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As in life, so in this substantial book, Myfanwy, the wife of the postwar English artist John Piper, plays only a supporting role, although the story would be much less entertaining without her.

Frances Spalding accuses her of "innate laziness" but there was no cook and four children ("time-wasters", according to Myfanwy) to raise. Electricity was not installed at the family's Oxfordshire farmhouse, Fawley Bottom, until the 1950s, and TV ("a great time taker", John Piper) only admitted on sufferance in the 1960s. Until opulence arrived in old age it was "big overdrafts and worn-out cars".    

John Piper had the luck to be born in 1903, ensuring he escaped military service in both world wars. His nonconformist father, Charles Piper, founded a London solicitors' firm and built a villa in Epsom. John inherited a love of country churches from him but was denied art school and forced to follow his three brothers into the family business. There he languished for five years, his failure to qualify coinciding with his father's death. His mother then made it financially possible for him to go to the Royal College of Art. She was a great help with money in the early years.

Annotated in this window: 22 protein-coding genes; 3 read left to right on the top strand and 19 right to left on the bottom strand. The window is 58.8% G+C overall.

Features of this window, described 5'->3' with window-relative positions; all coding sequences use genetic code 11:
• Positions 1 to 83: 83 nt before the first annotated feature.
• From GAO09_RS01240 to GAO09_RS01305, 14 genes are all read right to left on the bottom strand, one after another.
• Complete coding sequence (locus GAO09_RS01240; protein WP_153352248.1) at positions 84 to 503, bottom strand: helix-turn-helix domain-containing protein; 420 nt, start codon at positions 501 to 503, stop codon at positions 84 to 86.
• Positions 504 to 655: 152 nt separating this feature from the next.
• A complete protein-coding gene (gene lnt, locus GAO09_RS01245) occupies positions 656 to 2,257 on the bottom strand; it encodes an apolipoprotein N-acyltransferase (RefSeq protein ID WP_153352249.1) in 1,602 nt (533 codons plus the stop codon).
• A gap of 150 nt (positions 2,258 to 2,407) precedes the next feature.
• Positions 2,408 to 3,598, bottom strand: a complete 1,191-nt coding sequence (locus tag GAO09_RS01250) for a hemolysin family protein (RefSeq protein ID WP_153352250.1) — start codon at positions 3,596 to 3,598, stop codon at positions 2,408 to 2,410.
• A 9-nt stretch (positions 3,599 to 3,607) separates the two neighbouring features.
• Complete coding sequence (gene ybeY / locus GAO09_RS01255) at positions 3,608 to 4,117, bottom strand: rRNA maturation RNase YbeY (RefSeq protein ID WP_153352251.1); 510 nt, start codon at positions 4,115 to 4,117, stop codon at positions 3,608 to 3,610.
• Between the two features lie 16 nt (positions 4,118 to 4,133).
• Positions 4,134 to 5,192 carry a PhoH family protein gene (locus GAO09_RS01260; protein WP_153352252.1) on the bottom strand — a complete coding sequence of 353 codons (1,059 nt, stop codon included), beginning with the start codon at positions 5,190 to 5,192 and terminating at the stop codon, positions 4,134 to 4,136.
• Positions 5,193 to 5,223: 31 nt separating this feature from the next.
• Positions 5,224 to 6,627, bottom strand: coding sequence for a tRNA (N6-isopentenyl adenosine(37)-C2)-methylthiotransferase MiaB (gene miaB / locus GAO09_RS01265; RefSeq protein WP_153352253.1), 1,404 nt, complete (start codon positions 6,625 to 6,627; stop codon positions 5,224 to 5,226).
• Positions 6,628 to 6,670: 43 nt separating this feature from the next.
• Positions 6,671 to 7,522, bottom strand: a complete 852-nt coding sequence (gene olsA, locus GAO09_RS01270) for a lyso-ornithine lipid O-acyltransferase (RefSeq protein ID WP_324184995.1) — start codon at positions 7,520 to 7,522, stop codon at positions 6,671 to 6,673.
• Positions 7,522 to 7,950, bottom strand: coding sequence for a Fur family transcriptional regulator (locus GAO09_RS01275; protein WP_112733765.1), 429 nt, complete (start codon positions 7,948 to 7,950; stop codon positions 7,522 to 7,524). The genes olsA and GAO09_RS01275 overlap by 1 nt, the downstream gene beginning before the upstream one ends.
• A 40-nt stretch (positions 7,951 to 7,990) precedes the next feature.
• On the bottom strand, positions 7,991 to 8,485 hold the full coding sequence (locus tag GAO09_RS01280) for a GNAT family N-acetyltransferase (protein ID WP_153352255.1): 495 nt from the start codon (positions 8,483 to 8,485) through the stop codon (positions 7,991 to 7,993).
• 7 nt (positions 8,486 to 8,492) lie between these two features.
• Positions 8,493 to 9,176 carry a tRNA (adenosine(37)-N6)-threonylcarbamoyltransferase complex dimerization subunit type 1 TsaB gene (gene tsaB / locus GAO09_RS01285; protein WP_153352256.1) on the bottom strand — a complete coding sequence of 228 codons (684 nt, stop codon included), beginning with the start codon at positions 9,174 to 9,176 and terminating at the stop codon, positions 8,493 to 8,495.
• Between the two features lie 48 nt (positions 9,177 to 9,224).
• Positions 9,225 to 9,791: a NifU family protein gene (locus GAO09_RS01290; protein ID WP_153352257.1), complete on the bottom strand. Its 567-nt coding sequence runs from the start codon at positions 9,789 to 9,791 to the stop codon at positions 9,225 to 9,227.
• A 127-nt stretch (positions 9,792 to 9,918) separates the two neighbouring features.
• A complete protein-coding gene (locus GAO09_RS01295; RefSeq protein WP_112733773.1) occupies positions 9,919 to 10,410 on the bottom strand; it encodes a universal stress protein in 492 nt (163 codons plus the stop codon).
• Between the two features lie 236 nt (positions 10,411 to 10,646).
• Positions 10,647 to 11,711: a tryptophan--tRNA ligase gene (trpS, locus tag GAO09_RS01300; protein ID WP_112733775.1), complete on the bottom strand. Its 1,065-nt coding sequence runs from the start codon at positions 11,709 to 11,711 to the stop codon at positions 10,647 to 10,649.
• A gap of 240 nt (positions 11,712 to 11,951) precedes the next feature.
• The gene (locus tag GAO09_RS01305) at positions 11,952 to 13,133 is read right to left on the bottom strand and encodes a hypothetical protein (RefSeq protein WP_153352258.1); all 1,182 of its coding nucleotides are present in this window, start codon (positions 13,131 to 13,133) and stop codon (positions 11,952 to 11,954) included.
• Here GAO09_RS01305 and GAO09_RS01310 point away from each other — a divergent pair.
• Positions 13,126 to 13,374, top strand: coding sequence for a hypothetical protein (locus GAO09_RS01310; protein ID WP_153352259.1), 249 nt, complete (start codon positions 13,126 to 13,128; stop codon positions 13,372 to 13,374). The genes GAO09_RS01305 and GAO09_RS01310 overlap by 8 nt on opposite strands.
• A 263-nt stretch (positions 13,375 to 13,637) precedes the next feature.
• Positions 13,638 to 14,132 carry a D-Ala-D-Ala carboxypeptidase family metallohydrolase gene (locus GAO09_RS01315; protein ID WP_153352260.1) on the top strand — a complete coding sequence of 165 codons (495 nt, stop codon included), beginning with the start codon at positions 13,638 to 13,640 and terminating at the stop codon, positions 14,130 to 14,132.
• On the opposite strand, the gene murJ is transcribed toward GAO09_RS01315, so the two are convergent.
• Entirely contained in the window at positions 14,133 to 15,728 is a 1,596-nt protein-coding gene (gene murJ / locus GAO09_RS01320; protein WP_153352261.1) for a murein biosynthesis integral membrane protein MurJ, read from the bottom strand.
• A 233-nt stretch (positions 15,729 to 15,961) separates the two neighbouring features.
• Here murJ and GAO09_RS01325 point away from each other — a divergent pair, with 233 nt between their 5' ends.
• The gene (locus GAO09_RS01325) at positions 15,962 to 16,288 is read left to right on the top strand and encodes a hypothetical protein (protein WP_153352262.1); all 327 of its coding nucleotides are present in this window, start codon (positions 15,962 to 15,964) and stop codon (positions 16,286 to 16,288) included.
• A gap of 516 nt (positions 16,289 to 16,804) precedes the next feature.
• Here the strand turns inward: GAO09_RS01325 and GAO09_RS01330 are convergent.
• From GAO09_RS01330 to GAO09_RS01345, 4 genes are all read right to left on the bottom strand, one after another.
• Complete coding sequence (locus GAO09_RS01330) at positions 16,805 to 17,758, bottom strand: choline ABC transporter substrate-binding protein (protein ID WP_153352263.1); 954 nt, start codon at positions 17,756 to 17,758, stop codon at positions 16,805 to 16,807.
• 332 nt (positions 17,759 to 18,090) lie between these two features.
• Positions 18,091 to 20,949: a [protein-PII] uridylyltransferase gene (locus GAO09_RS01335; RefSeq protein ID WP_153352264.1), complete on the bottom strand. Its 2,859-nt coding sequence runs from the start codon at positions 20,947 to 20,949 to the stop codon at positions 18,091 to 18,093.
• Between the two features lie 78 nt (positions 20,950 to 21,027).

There was a first childless and failed marriage, unknown to his children until the 1960s. Life truly began when he met the spirited, witty and impossible to embarrass Myfanwy ("Goldilocks", John Betjeman) Evans, newly down from Oxford, in 1934. In later years, he would say that the only artistic judgments he trusted were those of Myfanwy, Betjeman and Kenneth Clark. All were his friends from the 1930s and vital to his artistic advance. 

Piper first created waves as a critic, then as an abstract artist in Ben Nicholson's avant-garde 7 & 5 Society. For a while, he was a devout abstractionist, supported by Myfanwy's editorship of the new art magazine Axis, but both soon reverted to their true love of native traditions and "romantic" style, of  "pleasing decay" and "decrepit glory". It was a move encouraged by friendship with Betjeman and rustic life at Fawley. In no time, John was making aquatints for architectural illustration. Through Betjeman, the Pipers were also confirmed as members of the Anglican Church. 

It is ironic that his abstract paintings, which Piper subsequently dismissed, are, through rarity, today valued in hundreds of thousands. A classic "Piper", on the other hand, is lucky to make £50,000. This could have been mentioned in such a thoroughly researched book; as also the extent of his stylistic debt to the invariably underestimated Raoul Dufy.

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